In 1970, the Auburn City Council adopted an ordinance that established the Parks and Recreation Advisory Board.

Half a century later, the Auburn Parks and Recreation Department has grown exponentially, opening multiple community centers, parks and athletic fields and maximizing the use of each new space.

Over the past few months, city staff has combed through the history of recreation within Auburn, uncovering photographs, newspaper clippings and other documentation that have been hidden for decades. In 2020 — the 50th anniversary of the department — the city will share its findings online and through different planned events.

"We formed a committee because there is just so much to go through and find," said Alison Hall, who has worked for the Parks and Recreation Department since 1999 and acts as its community and special programs director. "It took us a good month just to go through all the attics and storage and find boxes here and there and put them together in a time line. Now that we’ve found them we’re trying to identify them and scan them.

"There are some really, really great photos."

Many of the photos are being digitized so they can be shared online. Staff hopes to engage the public through posting old photos, allowing community members to help name the individuals in them. Many residents may recognize their parents, siblings, relatives or even themselves in the photos.

"There are pictures of a lot of people that you would know in town, back when they were little kids," said Parks and Recreation Director Becky Richardson, who has been head of the department since 1993. She added that many residents have already stopped her after seeing the 2020 Parks and Recreation Events Calendar, which the department prints each year and provides for free at the Harris Center. This year's calendar is full of old photos to celebrate the anniversary. 

"They're like, 'Did you know that so and so is in that calendar?'" she said.

Not only will the photos be posted on a website, but the city will conduct a social media campaign to share them and will host a photo exhibition some time in the fall. The exhibition will give residents a chance to show off their own photos.

"We’re going to highlight different things throughout 2020 about the department," Hall said. "We are going to post a lot of old photos and ask, "Do you recognize who this is?" and walk down memory lane. We’re also going to have a photo exhibition in the fall at Jan Dempsey, encouraging people to submit their photos of Parks and Rec, whether it's their child in a rec league or enjoying a park, or if they have an old photo."

Hall added that the website link, to be released at a later date, will provide old photos, a time line of Parks and Recreation history and a video. On social media, weekly trivia posts about the department's history will be made.

Other events that will celebrate the anniversary throughout the year will be a geocaching event at Kiesel Park that will occur during the month of April and culminate with CityFest and a ribbon cutting and birthday party at the new Dinius Park on Glenn Avenue. That event is tentatively scheduled for some time in August, depending on the completion of park construction.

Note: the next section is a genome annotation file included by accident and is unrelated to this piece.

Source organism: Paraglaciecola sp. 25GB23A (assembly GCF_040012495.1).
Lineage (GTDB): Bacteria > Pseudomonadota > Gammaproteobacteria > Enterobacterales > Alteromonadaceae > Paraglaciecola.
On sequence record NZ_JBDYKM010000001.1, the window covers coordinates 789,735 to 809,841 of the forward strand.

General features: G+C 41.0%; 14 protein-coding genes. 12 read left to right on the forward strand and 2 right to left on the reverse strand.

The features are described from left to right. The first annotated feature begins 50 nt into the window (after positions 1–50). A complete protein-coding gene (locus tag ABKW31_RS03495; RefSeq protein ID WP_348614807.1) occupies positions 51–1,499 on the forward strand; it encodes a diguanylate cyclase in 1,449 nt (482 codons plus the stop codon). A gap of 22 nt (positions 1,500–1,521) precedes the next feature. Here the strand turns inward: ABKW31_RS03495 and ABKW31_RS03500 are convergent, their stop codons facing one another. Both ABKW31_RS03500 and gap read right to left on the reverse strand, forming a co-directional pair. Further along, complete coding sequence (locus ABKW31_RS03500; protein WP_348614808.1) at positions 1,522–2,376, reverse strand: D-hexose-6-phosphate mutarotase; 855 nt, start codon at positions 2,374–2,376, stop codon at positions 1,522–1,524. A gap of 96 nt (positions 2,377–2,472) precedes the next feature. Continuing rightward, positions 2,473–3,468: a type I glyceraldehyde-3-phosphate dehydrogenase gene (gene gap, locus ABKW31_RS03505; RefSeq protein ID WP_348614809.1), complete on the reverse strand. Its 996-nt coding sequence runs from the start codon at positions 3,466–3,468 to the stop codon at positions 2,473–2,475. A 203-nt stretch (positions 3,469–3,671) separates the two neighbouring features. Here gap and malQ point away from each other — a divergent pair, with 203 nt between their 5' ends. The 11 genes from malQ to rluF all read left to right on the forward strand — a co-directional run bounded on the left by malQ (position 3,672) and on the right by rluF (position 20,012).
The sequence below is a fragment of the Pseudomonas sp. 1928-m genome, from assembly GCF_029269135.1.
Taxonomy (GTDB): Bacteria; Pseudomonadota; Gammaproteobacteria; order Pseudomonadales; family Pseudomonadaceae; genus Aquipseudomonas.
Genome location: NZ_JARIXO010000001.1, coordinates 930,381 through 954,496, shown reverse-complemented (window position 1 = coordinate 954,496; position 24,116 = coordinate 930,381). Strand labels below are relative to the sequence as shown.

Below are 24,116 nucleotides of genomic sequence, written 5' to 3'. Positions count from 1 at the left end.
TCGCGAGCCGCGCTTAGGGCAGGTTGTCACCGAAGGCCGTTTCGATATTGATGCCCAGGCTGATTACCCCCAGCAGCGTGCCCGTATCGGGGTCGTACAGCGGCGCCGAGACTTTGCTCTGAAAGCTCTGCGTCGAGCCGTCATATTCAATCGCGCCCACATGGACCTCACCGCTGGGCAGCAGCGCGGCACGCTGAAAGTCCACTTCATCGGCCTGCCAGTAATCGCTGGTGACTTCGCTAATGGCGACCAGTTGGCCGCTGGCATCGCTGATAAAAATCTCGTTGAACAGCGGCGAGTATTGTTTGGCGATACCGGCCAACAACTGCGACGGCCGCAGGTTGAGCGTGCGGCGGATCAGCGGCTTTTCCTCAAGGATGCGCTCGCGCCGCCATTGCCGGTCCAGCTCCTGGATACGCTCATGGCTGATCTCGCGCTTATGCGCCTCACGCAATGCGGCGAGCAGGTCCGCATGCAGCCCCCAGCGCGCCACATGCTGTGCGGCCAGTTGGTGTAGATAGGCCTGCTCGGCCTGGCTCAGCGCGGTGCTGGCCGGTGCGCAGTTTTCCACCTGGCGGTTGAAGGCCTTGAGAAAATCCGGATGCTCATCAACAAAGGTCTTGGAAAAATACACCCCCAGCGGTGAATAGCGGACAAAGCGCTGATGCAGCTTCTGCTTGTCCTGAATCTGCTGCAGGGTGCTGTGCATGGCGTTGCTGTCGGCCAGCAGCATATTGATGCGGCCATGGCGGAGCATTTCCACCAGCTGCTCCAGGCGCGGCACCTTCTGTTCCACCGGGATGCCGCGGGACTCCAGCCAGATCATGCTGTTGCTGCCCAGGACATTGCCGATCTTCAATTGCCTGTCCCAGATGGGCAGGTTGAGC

Hosting such an event at Dinius Park not only gives community members a chance to see the new park, but also reminds residents of their role in the history of Auburn recreation. Dinius Park was made possible through the donation of land from the Dinius Estate, just as about 20 years ago, the land that is now Kiesel Park was donated to the city.

"Dr. Kiesel gave the city that property. A lot of people don’t realize that," Richardson said. "We never knew we were getting that until they opened his will. That was back in the late '80s."

"Here we are 20 years later and (Dinius Park) is another gift, from the Dinius family, just like Kiesel was, so it kind of continues that tradition," Hall said, adding that the community's love for Parks and Rec has seemed to remain steady throughout its history. "Even when we had very few fields and very few facilities, from the pictures you can tell how involved everyone was and still is. We had volunteer coaches then; we still have volunteer coaches now. They're just as excited about sports now as they were back then."

Before the Parks and Recreation Advisory Board was created, the city had few recreation facilities. A couple facilities predate the board, like Felton Little Park and Duck Samford Stadium, but once the board was formed, recreation got a push.

With the help of the board and the city's third Parks and Recreation director, Frank Brown, the first major bond issue for recreation took place in 1970. The issuance funded the Frank Brown Recreation Center, completed in 1976; the Samford Pool; the Samford Tennis Courts; and the Cary Woods Tennis Courts, which no longer exist.

"Frank Brown got the first bond issue projects done," Richardson said. "He really hired the first fairly decent sized staff ... Frank was very, he was one of those that never met a stranger and he loved to take pictures. He took pictures of everything. He was very instrumental in a lot of the programs and stuff that started."

Since the '70s, recreation has grown incrementally each decade, with some turning-point projects including the Soccer Complex, Jan Dempsey Community Arts Center, the relocation of the Nunn-Winston House to Kiesel Park, the Yarbrough Tennis Center and Hickory Dickory Park, which was a community-built park, completed in 1999.

"We definitely want more fields and facilities and parks and we’re working on that, but I think we’ve also shown how much we could do with what little we had. We maxed out everything we possibly could," Hall said.

To participate in celebrating the 50th anniversary of Parks and Recreation and to stay in-the-know about upcoming events, follow the City of Auburn on Facebook and Instagram. 

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